Fidelity Investments will pay $28.5 million to settle a class-action lawsuit against the company and its fiduciaries alleging ERISA violations, according to a preliminary settlement document filed Thursday in U.S. District Court in Boston.
The defendants had been sued by former participants in the company's 401(k) plan who said the plan was filled with proprietary products and that fiduciaries didn't investigate whether there were similar investments that were cheaper and better-performing.
The parties reached a settlement on June 18, but announced the terms Thursday in the case of Moitoso et al. vs FMR LLC et al. FMR is the parent company of Fidelity. The settlement must be approved by the court. The case had been scheduled for trial on July 6.
The proposed settlement also requires "one or more plan fiduciaries" to monitor record-keeping fees and monitor the plan's investment options other than those available through a self-directed brokerage account.
"Fidelity believes that this lawsuit lacked merit and that its management of the plan complies fully with the Employee Retirement Income Security Act," Michael Aalto, a company spokesman wrote in an email. "Nonetheless, litigation imposes substantial costs and can be a distraction for Fidelity executives and employees," he added. "In order to avoid spending further resources on the lawsuit, and because Fidelity anticipates that approximately 80% of this settlement payment (after payment of attorneys' fees) will go into the Fidelity plan, Fidelity determined that it makes sense to settle the lawsuit at this time."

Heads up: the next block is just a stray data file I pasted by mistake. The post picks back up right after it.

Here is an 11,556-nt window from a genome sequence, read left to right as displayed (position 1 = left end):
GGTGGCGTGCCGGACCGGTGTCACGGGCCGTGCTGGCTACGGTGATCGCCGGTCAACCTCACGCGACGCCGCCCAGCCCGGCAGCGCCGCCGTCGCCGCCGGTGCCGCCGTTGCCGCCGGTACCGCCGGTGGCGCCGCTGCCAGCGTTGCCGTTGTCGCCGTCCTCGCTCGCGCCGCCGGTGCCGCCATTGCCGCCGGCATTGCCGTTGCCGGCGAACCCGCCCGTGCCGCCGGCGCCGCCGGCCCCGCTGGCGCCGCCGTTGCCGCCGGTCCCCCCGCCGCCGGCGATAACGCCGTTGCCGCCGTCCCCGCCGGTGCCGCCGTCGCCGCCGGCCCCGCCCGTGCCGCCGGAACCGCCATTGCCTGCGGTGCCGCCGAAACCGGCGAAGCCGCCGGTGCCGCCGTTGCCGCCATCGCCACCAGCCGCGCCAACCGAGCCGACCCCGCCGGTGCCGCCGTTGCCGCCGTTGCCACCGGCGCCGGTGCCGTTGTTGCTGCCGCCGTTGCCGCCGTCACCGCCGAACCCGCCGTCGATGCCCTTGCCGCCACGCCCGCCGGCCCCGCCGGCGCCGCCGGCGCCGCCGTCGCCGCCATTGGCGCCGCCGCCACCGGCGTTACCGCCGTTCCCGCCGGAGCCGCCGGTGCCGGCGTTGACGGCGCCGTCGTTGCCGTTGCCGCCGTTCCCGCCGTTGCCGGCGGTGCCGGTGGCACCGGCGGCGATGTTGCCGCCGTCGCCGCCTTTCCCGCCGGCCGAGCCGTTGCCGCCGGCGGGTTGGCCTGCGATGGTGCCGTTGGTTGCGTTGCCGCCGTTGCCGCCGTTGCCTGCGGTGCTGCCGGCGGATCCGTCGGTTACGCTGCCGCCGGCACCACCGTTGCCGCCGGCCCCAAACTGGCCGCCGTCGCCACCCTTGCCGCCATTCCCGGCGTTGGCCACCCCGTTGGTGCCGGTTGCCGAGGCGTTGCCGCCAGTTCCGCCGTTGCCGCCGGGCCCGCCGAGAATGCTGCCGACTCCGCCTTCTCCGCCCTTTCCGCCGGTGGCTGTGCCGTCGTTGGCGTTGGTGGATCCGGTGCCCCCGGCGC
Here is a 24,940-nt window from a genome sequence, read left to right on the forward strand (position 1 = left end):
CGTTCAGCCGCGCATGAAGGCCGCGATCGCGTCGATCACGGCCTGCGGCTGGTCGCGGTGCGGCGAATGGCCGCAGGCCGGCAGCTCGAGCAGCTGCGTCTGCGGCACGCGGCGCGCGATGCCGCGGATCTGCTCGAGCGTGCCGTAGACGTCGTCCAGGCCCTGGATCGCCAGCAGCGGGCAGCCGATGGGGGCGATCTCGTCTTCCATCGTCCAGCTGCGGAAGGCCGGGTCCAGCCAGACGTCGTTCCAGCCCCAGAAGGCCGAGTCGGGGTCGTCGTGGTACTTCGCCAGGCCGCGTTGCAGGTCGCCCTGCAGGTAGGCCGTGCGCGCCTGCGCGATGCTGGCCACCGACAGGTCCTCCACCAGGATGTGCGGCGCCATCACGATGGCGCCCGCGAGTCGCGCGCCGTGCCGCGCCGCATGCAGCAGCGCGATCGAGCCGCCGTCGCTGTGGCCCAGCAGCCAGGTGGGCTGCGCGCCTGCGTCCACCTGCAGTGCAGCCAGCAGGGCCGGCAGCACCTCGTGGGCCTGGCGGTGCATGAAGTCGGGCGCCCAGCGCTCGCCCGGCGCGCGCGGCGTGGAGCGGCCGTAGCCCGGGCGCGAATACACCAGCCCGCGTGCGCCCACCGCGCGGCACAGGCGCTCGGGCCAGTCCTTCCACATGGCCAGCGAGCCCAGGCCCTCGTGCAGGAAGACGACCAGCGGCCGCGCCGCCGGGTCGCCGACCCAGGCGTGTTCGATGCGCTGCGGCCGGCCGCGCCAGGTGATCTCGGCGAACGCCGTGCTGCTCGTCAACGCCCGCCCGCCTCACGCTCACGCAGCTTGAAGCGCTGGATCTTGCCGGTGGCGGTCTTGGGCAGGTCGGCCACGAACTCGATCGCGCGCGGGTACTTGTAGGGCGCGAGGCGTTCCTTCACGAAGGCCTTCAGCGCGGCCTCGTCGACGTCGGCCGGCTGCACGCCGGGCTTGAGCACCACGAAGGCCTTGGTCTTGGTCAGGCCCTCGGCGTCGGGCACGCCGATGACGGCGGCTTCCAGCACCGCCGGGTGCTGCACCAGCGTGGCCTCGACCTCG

The plaintiffs also said the settlement puts a halt to further costs. "In the absence of a settlement, plaintiffs would have faced significant litigation risk," the settlement document said. "Continuing the litigation would have resulted in additional complex and costly proceedings, which would have further delayed relief to class members even if plaintiffs had ultimately prevailed."
The plaintiffs sued FMR, several Fidelity affiliates and fiduciaries in October 2018. FMR petitioned the court to dismiss the charges.
In March, U.S. District Judge William G. Young dismissed some claims but allowed others to proceed, writing that Fidelity "has breached its duty of prudence by failing to monitor its mutual fund investments and by failing to monitor record-keeping expenses."
Fidelity Retirement Savings Plan, Boston, had $16.1 billion in assets as of Dec. 31, 2018, according to the latest Form 5500.